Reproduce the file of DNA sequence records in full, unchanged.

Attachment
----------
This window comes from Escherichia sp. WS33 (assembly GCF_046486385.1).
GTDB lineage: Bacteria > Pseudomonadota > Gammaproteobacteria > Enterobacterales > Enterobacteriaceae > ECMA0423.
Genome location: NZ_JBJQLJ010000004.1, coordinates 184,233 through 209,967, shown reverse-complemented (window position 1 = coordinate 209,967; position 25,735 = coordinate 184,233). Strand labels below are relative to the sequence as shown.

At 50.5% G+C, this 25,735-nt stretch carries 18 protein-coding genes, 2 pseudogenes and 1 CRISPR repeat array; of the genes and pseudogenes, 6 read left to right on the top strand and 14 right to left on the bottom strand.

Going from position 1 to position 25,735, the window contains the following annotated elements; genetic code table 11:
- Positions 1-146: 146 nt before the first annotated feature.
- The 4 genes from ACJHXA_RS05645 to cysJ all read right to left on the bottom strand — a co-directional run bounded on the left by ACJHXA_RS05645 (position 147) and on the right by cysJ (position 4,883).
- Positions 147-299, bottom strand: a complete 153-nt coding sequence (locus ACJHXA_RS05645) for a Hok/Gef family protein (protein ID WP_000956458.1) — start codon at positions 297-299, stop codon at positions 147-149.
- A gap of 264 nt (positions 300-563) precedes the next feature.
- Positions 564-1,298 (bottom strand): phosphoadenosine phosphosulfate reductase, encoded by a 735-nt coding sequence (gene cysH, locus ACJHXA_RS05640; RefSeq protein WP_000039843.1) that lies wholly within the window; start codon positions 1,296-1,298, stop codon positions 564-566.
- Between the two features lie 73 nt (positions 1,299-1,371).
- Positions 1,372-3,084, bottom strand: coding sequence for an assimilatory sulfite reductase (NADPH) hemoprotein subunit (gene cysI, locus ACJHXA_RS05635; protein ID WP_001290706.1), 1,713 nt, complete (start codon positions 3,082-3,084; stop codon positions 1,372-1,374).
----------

This window comes from Escherichia sp. WS33 (assembly GCF_046486385.1).
GTDB lineage: Bacteria > Pseudomonadota > Gammaproteobacteria > Enterobacterales > Enterobacteriaceae > ECMA0423.
Genome location: NZ_JBJQLJ010000004.1, coordinates 184,233 through 209,967, shown reverse-complemented (window position 1 = coordinate 209,967; position 25,735 = coordinate 184,233). Strand labels below are relative to the sequence as shown.

At 50.5% G+C, this 25,735-nt stretch carries 18 protein-coding genes, 2 pseudogenes and 1 CRISPR repeat array; of the genes and pseudogenes, 6 read left to right on the top strand and 14 right to left on the bottom strand.

Going from position 1 to position 25,735, the window contains the following annotated elements; genetic code table 11:
- Positions 1-146: 146 nt before the first annotated feature.
- The 4 genes from ACJHXA_RS05645 to cysJ all read right to left on the bottom strand — a co-directional run bounded on the left by ACJHXA_RS05645 (position 147) and on the right by cysJ (position 4,883).
- Positions 147-299, bottom strand: a complete 153-nt coding sequence (locus ACJHXA_RS05645) for a Hok/Gef family protein (protein ID WP_000956458.1) — start codon at positions 297-299, stop codon at positions 147-149.
- A gap of 264 nt (positions 300-563) precedes the next feature.
- Positions 564-1,298 (bottom strand): phosphoadenosine phosphosulfate reductase, encoded by a 735-nt coding sequence (gene cysH, locus ACJHXA_RS05640; RefSeq protein WP_000039843.1) that lies wholly within the window; start codon positions 1,296-1,298, stop codon positions 564-566.
- Between the two features lie 73 nt (positions 1,299-1,371).
- Positions 1,372-3,084, bottom strand: coding sequence for an assimilatory sulfite reductase (NADPH) hemoprotein subunit (gene cysI, locus ACJHXA_RS05635; protein ID WP_001290706.1), 1,713 nt, complete (start codon positions 3,082-3,084; stop codon positions 1,372-1,374).